USA TODAY Sports’ Bob Nightengale breaks down the story lines to watch as baseball’s regular season begins.
USA TODAY Sports
Many fantasy owners will have their drafts this weekend so they have the most up-to-date information available. However, there are many other leagues that have drafted and are already looking to improve those rosters through the waiver wire.
So many things have happened over the past week as MLB teams make their final roster moves before opening day. Let’s take a look at how they affect fantasy owners.
Suggested bid values based on $100 FAAB (free agent acquisition budget). Feel free to exceed the recommendation if league dynamics or team needs warrant.
OF Delino DeShields, Texas Rangers
($21 AL, $10 Mixed)
Two years ago DeShields was a fantasy star, parlaying a .344 on-base percentage into 25 stolen bases and 83 runs. But he was a dud in 2016 (.209/.275/.313), fading from fantasy relevance. This spring he came to camp a reported 30 pounds lighter, and his performance has improved markedly. He’s hit .317, walked more than he’s struck out, and gone a perfect 12-for-12 in stolen base attempts. As the season begins, DeShields looks to have overtaken Jurickson Profar and Ryan Rua as the starter in left field.
RP Blake Treinen, Washington Nationals
($20 NL, $8 Mixed)
Just named the Nats closer, Treinen has a power sinker that would be much more valuable if he could use it to get out of jams with runners on base. That’s how he was used last season — and he thrived.
But now he’ll mostly enter games in the ninth inning with no one on base, negating his biggest strength. It may only be a matter of time before the Nats go in a different direction and put Shawn Kelley or Koda Glover in as closer, so don’t go all-in on Treinen. He’ll get the first chance for saves, but he’ll likely be the third-most valuable reliever in the Washington bullpen by the end of the season.
OF Aaron Judge, New York Yankees
($16 AL; $7 Mixed)
If Judge wasn’t already drafted in AL-only leagues, he definitely deserves a roster spot now. The Yankees named the hulking slugger their starting right fielder after he won the job in spring training by hitting .344 with three homers and a .557 slugging percentage. He, along with catcher Gary Sanchez and first baseman Greg Bird, represent the future of the Yankees. And it looks pretty good.
1B Jesus Aguilar, Milwaukee Brewers
($14 NL, $5 Mixed)
Perhaps the biggest surprise of spring training, Aguilar came over as a waiver claim from the Cleveland Indians organization. He started the spring hot and never really cooled off. Aguilar, 26, is among the spring home run leaders with seven and is sporting an otherworldly 1.420 OPS. Yes, it’s only spring training, but those numbers can’t be ignored. Even if he doesn’t get full-time at-bats, he could spell Eric Thames at first base against lefties.
C Derek Norris, Tampa Bay Rays
($10 AL; $2 Mixed)
Early drafters didn’t have Norris in the AL player pool since he was acquired from Washington just last week. He’ll get the majority of at-bats as the Rays starter behind the plate — at least until Wilson Ramos is healthy enough to catch again following his offseason knee surgery. Norris’ defensive skills should keep him a viable player all season long. And in two-catcher AL-only leagues, his at-bats have value even if he doesn’t do a whole lot with them.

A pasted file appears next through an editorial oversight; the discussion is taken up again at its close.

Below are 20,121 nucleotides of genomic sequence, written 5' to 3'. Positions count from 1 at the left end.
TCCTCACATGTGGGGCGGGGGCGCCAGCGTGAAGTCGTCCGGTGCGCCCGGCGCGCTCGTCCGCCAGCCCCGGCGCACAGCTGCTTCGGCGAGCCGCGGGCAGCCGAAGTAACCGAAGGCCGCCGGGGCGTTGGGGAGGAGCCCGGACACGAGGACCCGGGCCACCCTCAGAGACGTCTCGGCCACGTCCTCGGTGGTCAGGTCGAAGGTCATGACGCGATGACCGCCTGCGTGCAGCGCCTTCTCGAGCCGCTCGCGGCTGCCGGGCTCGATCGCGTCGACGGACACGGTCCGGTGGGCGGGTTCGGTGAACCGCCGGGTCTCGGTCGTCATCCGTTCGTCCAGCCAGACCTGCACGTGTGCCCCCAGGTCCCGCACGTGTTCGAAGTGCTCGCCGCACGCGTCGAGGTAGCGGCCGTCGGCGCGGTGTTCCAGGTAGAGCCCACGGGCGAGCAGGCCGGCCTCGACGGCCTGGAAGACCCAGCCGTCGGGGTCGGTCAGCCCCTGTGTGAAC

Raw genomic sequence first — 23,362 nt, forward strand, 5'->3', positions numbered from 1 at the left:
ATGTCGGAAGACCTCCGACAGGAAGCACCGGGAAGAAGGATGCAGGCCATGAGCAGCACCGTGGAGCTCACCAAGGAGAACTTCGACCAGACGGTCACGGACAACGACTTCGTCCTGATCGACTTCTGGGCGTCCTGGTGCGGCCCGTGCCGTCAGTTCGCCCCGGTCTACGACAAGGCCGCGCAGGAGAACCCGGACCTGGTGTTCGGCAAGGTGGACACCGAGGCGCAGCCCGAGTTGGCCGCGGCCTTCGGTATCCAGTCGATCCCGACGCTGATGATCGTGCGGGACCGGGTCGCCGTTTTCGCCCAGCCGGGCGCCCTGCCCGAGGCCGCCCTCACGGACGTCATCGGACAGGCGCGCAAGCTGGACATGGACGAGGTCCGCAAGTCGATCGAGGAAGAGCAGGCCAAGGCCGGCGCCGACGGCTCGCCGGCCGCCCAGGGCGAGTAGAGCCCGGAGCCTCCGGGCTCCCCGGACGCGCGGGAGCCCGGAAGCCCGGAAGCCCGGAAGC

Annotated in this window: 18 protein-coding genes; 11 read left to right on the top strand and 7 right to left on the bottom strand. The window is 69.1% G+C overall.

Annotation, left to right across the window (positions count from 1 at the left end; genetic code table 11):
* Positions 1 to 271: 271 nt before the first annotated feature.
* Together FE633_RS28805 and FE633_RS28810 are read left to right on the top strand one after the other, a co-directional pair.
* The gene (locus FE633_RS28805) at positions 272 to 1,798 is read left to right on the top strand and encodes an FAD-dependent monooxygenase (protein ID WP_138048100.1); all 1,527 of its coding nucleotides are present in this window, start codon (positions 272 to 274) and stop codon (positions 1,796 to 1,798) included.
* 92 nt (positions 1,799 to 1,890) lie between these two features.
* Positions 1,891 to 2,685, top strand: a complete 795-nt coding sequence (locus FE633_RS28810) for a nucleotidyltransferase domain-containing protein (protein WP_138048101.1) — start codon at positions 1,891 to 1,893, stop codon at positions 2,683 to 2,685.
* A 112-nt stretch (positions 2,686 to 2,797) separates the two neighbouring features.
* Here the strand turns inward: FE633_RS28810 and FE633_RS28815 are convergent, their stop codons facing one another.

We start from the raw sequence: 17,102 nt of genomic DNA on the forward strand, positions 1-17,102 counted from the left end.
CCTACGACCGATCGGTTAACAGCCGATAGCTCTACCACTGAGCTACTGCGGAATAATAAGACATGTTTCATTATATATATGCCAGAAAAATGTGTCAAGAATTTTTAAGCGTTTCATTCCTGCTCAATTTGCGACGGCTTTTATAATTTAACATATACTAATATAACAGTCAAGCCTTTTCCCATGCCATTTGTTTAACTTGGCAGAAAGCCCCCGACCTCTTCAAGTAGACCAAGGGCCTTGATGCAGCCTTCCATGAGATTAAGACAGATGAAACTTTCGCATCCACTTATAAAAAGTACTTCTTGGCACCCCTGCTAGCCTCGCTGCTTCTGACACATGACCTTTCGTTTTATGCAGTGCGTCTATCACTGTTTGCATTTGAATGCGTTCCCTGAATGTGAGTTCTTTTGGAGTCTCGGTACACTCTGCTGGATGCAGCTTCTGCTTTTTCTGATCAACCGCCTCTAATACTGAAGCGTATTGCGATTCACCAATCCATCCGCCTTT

1B/3B David Freese, Pittsburgh Pirates
($9 NL, $2 Mixed)
No one knows how Jung Ho Kang’s legal situation will play out, but the Pirates re-signed Freese for a reason. It’s possible he could end up starting all season, so he has more value in NL-only leagues than he does in mixed ones due to the options (or lack of them) in the different formats. As long as he can do what he did last year (.270/.352/.412), he’ll hold off John Jaso, Alen Hanson or Adam Frazier for playing time.
SP Nate Karns, Kansas City Royals
($8 AL, $3 Mixed)
An offseason acquisition from Seattle, Karns was named the Royals’ No. 5 starter after putting up some impressive numbers in his six spring starts. The ERA was a tad high (3.91), but he struck out 30 batters and walked six in 23 innings. He also seemed to get better as the spring progressed. For owners who lack depth in their pitching staff, Karns is a decent fill-in.
OF Gerardo Parra, Colorado Rockies
($8 NL, $2 Mixed)
David Dahl’s stress fracture in his ribs will force him to start the season on the disabled list. That opens up playing time for Parra in the outfield — and possibly at first base if Ian Desmond’s recovery from a broken hand takes longer than expected. Parra should put up solid fantasy stats at home in Coors Field, but that’s what we thought would happen last season and he was a major disappointment.
OF Jacob May, Chicago White Sox
($5 AL, $0 Mixed).
Here’s a real flyer for owners in AL-only leagues. Take that in any number of ways. The speedy center fielder will make his MLB debut as the White Sox starter due to an injury to Charlie Tilson. He stole 37 bases two seasons ago at Class AA and 19 more last year at Class AAA. He’s been hitting leadoff this spring, but will likely hit ninth once the regular season starts. Tilson isn’t expected back until at least mid-May.
1B Byung Ho Park, Minnesota Twins
The American League version of Aguilar, Park was caught in a numbers game in Minnesota. The most obvious number: 13, which is how many pitchers the Twins are keeping on their 25-man roster. There just wasn’t room for Park’s bat, even though he hit .353/.414/.745 with six homers in 51 at-bats. They’d still need to clear a spot for him on the 40-man roster, but with his ability to barrel the ball frequently, he should get a shot at some point.
OF Angel Pagan, free agent
Admittedly, this one’s a long shot. But with teams always susceptible to injury, Pagan is a ready-made replacement. He’s a solid defender and is in game shape after playing (and hitting .303) for Puerto Rico in the World Baseball Classic.